FOG found this document difficult to navigate because it is unclear how much of its detail is general in nature. An important example is the tree strategy on p77. There are clear zones of shade sensibly planned for carpark, nature play area, and learning/education hubs (LSCAPEMASTER-202341697-ILLUSTRATIVE-01). However, the design also includes (p45) “Dense native vegetation at pathway intersections”. FOG suggests this statement be clarified or reconsidered due to the fact that it may encourage amenity plantings that contravene the Bushfire risk assessment (BUSHFIRERISK-202341697-01) and are incompatible with the stated aim of regenerating native grassland areas (areas coded 3 in the LSCAPEMASTER). The density of trees proposed along paths (best seen PERSP-202341697-03) would lead to the creation of open grassy woodlands, which are quite different in function to a native grassland. Additionally, by encouraging dense plantings, it may be difficult to satisfy the maintenance criteria in the Bushfire risk analysis in areas close to APZs. Specifically, that woodland should have 3-5 m canopy separation, that grassland and open woodland should be slashed to and kept at 200mm high every bushfire season, or that no fuel ladders be created.

Finally, there is a general indication in several documents of the package that the roof of the building could be covered by native vegetation connected directly to the surroundings. FOG could find no analysis whether or not there is an APZ risk or possibly benefit (through potential protection from ember attack) from this green roof feature. FOG is otherwise generally in support of the innovation for this feature, especially if the roof can include many native grassland wildflowers supporting native pollinators.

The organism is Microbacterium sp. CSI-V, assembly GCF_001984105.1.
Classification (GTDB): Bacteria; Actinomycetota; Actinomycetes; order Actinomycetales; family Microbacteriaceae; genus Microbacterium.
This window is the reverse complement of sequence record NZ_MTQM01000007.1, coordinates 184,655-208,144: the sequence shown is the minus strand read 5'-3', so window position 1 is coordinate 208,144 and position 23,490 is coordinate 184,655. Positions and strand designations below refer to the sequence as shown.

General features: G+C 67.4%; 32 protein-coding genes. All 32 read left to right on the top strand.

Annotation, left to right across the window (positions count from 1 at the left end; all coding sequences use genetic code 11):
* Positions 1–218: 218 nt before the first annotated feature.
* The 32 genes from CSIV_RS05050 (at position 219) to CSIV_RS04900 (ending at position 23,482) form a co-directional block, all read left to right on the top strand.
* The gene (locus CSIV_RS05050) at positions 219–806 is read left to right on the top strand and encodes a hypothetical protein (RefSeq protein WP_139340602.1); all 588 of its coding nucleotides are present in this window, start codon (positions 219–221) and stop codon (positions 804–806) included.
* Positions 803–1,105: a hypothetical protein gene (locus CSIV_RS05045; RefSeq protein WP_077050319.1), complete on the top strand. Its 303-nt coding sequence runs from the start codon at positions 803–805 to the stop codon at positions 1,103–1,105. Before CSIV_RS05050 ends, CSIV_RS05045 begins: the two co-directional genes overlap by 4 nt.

4. DA package as a whole

Not for the first time, FOG points out that the documentation for major projects such as this actively discourages the public from connecting with and commenting about the respective proposal. FOG points out that the document package on EPSDD website comprised 132 documents, very few of them with names that indicate what detail is contained within. Furthermore, it is unhelpful that the package is sorted alphabetically by filename. It would be far preferable to have substructure, with some level of information about the listed files. FOG consumed many hours searching back and forward through the package to find specific information.

As FOG pointed out previously, it understands that major packages have to contain a wide range of information. However, it would greatly assist the public to navigate the packages through the institution of a requirement for the proponent (or EPSDD) to prepare a 1-2 page executive summary with appropriate indexes and cross references, with the potential to include hyperlinks to specific documents. The public cannot be expected to decode all relevant information via such terse sentences. A prime example, in APP-202341697-03, is the full description of your proposal “Construction of site access and vehicular circulation routes; construction of the Riverside Pavilion comprising a single storey building with total 1,168m2 GFA; construction of surface car parking; site servicing; landscaping including children’s play area; fencing; lighting; signage and associated site works.”

Yours sincerely


Sarah Sharp

Advocacy convenor